Raytheon delivers INS for Canadian Coast Guard’s new OOSV

Raytheon Anschütz, a business of Raytheon Technologies, has delivered an integrated navigation system (INS) to the Canadian Coast Guard’s new offshore oceanographic science vessel (OOSV).

Currently under construction at Seaspan’s Vancouver Shipyards, the coast guard’s OOSV will serve multiple tasks, including oceanographic, fishery, geological and hydrographic survey missions.

Photo by: Seaspan

The INS recently completed the factory acceptance test at Thales Canada, which was selected after a competitive bid process by Seaspan as the electronic systems integrator.

The system consists of eight Synapsis NX multifunctional workstations which provide a broad, functional range of capabilities for navigation and other mission-related tasks. It also includes a virtual electronic chart display and information system (ECDIS) as a planning station and bridge navigational watch alarm system (BNWAS).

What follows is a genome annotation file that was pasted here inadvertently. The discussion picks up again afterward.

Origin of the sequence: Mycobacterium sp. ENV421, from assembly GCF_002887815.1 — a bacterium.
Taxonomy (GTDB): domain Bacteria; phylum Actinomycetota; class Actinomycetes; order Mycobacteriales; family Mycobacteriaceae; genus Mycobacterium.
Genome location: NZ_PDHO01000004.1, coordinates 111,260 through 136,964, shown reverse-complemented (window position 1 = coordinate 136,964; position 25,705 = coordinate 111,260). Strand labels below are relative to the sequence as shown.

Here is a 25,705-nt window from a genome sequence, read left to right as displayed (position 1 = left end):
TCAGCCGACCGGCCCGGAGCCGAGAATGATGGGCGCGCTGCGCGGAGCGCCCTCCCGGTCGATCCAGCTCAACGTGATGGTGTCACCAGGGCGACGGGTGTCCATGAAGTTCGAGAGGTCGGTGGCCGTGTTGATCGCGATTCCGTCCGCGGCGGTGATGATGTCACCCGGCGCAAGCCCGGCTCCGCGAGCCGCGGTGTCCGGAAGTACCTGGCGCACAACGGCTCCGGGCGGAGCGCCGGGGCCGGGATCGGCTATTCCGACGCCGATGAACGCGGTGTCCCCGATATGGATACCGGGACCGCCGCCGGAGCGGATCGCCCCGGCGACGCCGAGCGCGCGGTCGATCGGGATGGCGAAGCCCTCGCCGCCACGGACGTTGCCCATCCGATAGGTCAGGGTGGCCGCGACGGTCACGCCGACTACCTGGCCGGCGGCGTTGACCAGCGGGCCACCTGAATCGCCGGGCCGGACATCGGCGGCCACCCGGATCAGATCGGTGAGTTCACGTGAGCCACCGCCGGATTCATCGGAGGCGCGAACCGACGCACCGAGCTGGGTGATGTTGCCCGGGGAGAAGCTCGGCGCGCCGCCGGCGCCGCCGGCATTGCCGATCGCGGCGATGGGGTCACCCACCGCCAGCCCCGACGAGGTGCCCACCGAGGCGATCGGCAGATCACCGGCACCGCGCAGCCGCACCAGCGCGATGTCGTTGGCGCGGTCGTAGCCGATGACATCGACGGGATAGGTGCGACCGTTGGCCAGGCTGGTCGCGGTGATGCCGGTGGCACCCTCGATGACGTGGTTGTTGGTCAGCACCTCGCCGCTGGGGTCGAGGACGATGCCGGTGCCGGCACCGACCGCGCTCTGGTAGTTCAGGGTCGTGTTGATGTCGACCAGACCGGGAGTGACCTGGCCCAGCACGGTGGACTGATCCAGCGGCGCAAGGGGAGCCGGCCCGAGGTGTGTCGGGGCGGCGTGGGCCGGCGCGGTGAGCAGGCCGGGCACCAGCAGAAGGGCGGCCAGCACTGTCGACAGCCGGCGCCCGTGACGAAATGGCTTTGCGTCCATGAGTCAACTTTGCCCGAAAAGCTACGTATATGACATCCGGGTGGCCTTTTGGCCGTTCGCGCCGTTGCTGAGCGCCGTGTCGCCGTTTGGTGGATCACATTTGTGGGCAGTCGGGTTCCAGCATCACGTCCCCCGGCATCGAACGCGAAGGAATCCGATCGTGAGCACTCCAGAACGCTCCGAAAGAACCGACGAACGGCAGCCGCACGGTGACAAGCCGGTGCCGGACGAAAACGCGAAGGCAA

Furthermore, the new system will be integrated with the command and control (C2) system and the integrated platform management system (IPMS) to optimize mission capabilities on the bridge.

“The core of the system – the Synapsis integration platform – allows the integration of multiple navigational sensors and ensures a consistent, clear presentation and handling of data, targets and alarms at any connected workstation,” Raytheon noted.

Under the contract, the firm will also provide comprehensive training, material and expertise for Thales Canada.

“We want to leverage the experiences and synergies collected during our successful performance and cooperation to continue our strong support for Thales Canada,” said Kevin Overmoyer, business development and sales manager for Raytheon Anschütz in Canada.

In February 2021, the Government of Canada awarded a $453.8 million contract to Seaspan’s Vancouver Shipyards to enable the company to transition the offshore oceanographic science vessel project from the design phase to full construction. The contract was awarded under the country’s National Shipbuilding Strategy (NSS).

Related Article

The OOSV will replace the CCGS Hudson, the Canadian Coast Guard’s oldest and largest science vessel. 

The vessel is scheduled for delivery in 2024.

Photo: Raytheon Anschütz